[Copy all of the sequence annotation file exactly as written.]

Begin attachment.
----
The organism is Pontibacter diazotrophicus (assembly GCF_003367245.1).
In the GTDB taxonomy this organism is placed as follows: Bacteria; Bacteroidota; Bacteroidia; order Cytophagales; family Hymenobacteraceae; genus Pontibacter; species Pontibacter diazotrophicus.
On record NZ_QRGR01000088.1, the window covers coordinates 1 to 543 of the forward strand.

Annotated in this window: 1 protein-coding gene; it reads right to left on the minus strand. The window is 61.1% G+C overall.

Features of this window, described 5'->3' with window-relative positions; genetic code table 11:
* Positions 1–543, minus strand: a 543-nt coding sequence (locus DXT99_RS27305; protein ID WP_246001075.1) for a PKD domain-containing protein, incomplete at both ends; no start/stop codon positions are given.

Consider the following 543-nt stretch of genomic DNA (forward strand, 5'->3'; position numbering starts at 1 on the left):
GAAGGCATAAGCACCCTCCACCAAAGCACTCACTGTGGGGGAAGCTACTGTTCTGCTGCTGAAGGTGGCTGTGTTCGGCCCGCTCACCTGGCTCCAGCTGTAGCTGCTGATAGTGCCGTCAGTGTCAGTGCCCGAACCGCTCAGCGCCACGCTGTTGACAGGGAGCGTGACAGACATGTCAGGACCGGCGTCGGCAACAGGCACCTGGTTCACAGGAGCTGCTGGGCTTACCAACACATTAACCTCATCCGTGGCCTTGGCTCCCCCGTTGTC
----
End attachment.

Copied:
The organism is Pontibacter diazotrophicus (assembly GCF_003367245.1).
In the GTDB taxonomy this organism is placed as follows: Bacteria; Bacteroidota; Bacteroidia; order Cytophagales; family Hymenobacteraceae; genus Pontibacter; species Pontibacter diazotrophicus.
On record NZ_QRGR01000088.1, the window covers coordinates 1 to 543 of the forward strand.

Annotated in this window: 1 protein-coding gene; it reads right to left on the minus strand. The window is 61.1% G+C overall.

Features of this window, described 5'->3' with window-relative positions; genetic code table 11:
* Positions 1–543, minus strand: a 543-nt coding sequence (locus DXT99_RS27305; protein ID WP_246001075.1) for a PKD domain-containing protein, incomplete at both ends; no start/stop codon positions are given.

Consider the following 543-nt stretch of genomic DNA (forward strand, 5'->3'; position numbering starts at 1 on the left):
GAAGGCATAAGCACCCTCCACCAAAGCACTCACTGTGGGGGAAGCTACTGTTCTGCTGCTGAAGGTGGCTGTGTTCGGCCCGCTCACCTGGCTCCAGCTGTAGCTGCTGATAGTGCCGTCAGTGTCAGTGCCCGAACCGCTCAGCGCCACGCTGTTGACAGGGAGCGTGACAGACATGTCAGGACCGGCGTCGGCAACAGGCACCTGGTTCACAGGAGCTGCTGGGCTTACCAACACATTAACCTCATCCGTGGCCTTGGCTCCCCCGTTGTC